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Brudzinski's sign of meningitis
Brudzinski's sign of meningitis


Kernig's sign of meningitis
Kernig's sign of meningitis


Lumbar puncture (spinal tap)
Lumbar puncture (spinal tap)


Meninges of the brain
Meninges of the brain


Meninges of the spine
Meninges of the spine


Haemophilus influenza organism
Haemophilus influenza organism


Definition:

Meningitis is swelling and irritation (inflammation) of the membranes covering the brain and spinal cord. This inflammation causes changes in the cerebrospinal fluid (CSF) that surrounds the brain and spinal cord.

See also:



Causes, incidence, and risk factors:

The most common causes of meningitis are viral infections that usually get better without treatment. However, bacterial meningitis infections are extremely serious, and may result in death or brain damage even if treated.

Meningitis is also caused by:

  • Chemical irritation
  • Drug allergies
  • Fungi
  • Tumors

Types include:

Acute bacterial meningitis is a true medical emergency, and requires immediate treatment in a hospital.

Viral meningitis is milder and occurs more often than bacterial meningitis. It usually develops in the late summer and early fall, and often affects children and adults under age 30. Most infections occur in children under the age of 5. Most viral meningitis is due to enteroviruses, which are viruses that also cause intestinal illness.

Many other types of viruses can cause meningitis. For example, viral meningitis can be caused by herpes viruses, the same virus that can cause cold sores and genital herpes (although people with cold sores or genital herpes are not at a greater risk of developing herpes meningitis).

Recently, West Nile virus , spread by mosquito bites, has become a cause of viral meningitis in most of the United States.



Symptoms:

Other symptoms that can occur with this disease:

Meningitis is an important cause of fever in newborn children.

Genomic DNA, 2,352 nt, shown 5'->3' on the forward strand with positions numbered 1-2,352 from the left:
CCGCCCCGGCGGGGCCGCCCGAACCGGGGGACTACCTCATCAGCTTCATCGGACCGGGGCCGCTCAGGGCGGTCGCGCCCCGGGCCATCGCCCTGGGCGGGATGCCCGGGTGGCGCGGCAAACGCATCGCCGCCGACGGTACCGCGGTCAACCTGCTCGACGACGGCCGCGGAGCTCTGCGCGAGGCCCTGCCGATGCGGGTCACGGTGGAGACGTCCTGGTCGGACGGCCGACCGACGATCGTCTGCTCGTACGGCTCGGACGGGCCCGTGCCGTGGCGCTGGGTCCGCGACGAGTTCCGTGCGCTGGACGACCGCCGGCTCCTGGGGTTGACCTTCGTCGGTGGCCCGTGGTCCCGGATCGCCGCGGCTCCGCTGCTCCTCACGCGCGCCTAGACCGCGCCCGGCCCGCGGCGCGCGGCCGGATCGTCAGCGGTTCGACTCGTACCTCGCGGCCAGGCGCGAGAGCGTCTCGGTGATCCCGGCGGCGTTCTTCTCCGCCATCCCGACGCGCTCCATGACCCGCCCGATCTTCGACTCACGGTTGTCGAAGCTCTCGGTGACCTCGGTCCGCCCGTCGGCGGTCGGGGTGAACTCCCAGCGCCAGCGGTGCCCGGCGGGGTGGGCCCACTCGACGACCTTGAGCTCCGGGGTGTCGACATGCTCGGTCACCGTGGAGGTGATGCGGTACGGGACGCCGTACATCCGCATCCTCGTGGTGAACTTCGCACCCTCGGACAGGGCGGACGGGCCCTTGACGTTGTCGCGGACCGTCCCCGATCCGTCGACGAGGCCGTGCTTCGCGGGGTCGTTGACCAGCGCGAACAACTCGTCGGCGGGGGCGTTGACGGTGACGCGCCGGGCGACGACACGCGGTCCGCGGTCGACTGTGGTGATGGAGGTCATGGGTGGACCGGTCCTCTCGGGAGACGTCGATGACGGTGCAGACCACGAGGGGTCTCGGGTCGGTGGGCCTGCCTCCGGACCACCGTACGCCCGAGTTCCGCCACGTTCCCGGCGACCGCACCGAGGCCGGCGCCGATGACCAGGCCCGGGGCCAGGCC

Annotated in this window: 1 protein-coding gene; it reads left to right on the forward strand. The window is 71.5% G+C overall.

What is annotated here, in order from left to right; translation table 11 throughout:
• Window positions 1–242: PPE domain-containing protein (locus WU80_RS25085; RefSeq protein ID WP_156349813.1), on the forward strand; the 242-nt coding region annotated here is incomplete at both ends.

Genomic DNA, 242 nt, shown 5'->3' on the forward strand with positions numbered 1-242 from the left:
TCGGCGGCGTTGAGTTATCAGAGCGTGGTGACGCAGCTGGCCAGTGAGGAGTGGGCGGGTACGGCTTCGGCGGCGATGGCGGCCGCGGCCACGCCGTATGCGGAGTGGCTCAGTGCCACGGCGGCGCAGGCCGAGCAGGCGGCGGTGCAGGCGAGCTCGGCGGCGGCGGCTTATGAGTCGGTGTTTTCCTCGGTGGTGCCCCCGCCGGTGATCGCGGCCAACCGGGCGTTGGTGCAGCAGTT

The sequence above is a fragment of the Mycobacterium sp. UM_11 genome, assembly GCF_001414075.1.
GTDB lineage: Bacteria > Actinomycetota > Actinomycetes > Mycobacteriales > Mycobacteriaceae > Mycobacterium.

Treatment:

Doctors prescribe antibiotics for bacterial meningitis. The type will vary depending on the bacteria causing the infection. Antibiotics are not effective in viral meningitis.

Other medications and intravenous fluids will be used to treat symptoms such as brain swelling, shock , and seizures . Some people may need to stay in the hospital, depending on the severity of the illness and the treatment needed.



Support Groups:



Expectations (prognosis):

Early diagnosis and treatment of bacterial meningitis is essential to prevent permanent neurological damage. Viral meningitis is usually not serious, and symptoms should disappear within 2 weeks with no lasting complications.



Complications:

Calling your health care provider:

If you feel that you or your child has symptoms of meningitis, get emergency medical help immediately. Early treatment is key to a good outcome.



Prevention:
  • Haemophilus vaccine (HiB vaccine ) in children will help prevent one type of meningitis.
  • The pneumococcal conjugate vaccine is now a routine childhood immunization and is very effective at preventing pneumococcal meningitis.
  • Household members and others in close contact with people who have meningococcal meningitis should receive preventive antibiotics to avoid becoming infected themselves.

The meningococcal vaccination is recommended for:

  • Adolescents ages 11 - 12 and adolescents entering high school (about age 15) who have not already received the vaccination.
  • All college freshmen who have not been vaccinated and are living in dorms.
  • Children age 2 and older who do not have their spleen or who have other problems with their immune system.
  • Those traveling to countries where diseases caused by meningococcus are very common (ask your doctor).

Some communities conduct vaccination campaigns after an outbreak of meningococcal meningitis.



References:

Swartz MN. Meningitis: bacterial, viral, and other. In: Goldman L, Ausiello D, eds. Cecil Medicine. 23rd ed. Philadelphia, Pa: Saunders Elsevier; 2007: chap 437.




Review Date: 9/28/2008
Reviewed By: David C. Dugdale, III, MD, Professor of Medicine, Division of General Medicine, Department of Medicine, University of Washington School of Medicine; and Jatin M. Vyas, PhD, MD, Instructor in Medicine, Harvard Medical School, Assistant in Medicine, Division of Infectious Disease, Massachusetts General Hospital. Also reviewed by David Zieve, MD, MHA, Medical Director, A.D.A.M., Inc.

The information provided herein should not be used during any medical emergency or for the diagnosis or treatment of any medical condition. A licensed medical professional should be consulted for diagnosis and treatment of any and all medical conditions. Call 911 for all medical emergencies. Links to other sites are provided for information only -- they do not constitute endorsements of those other sites. © 1997- A.D.A.M., Inc. Any duplication or distribution of the information contained herein is strictly prohibited.
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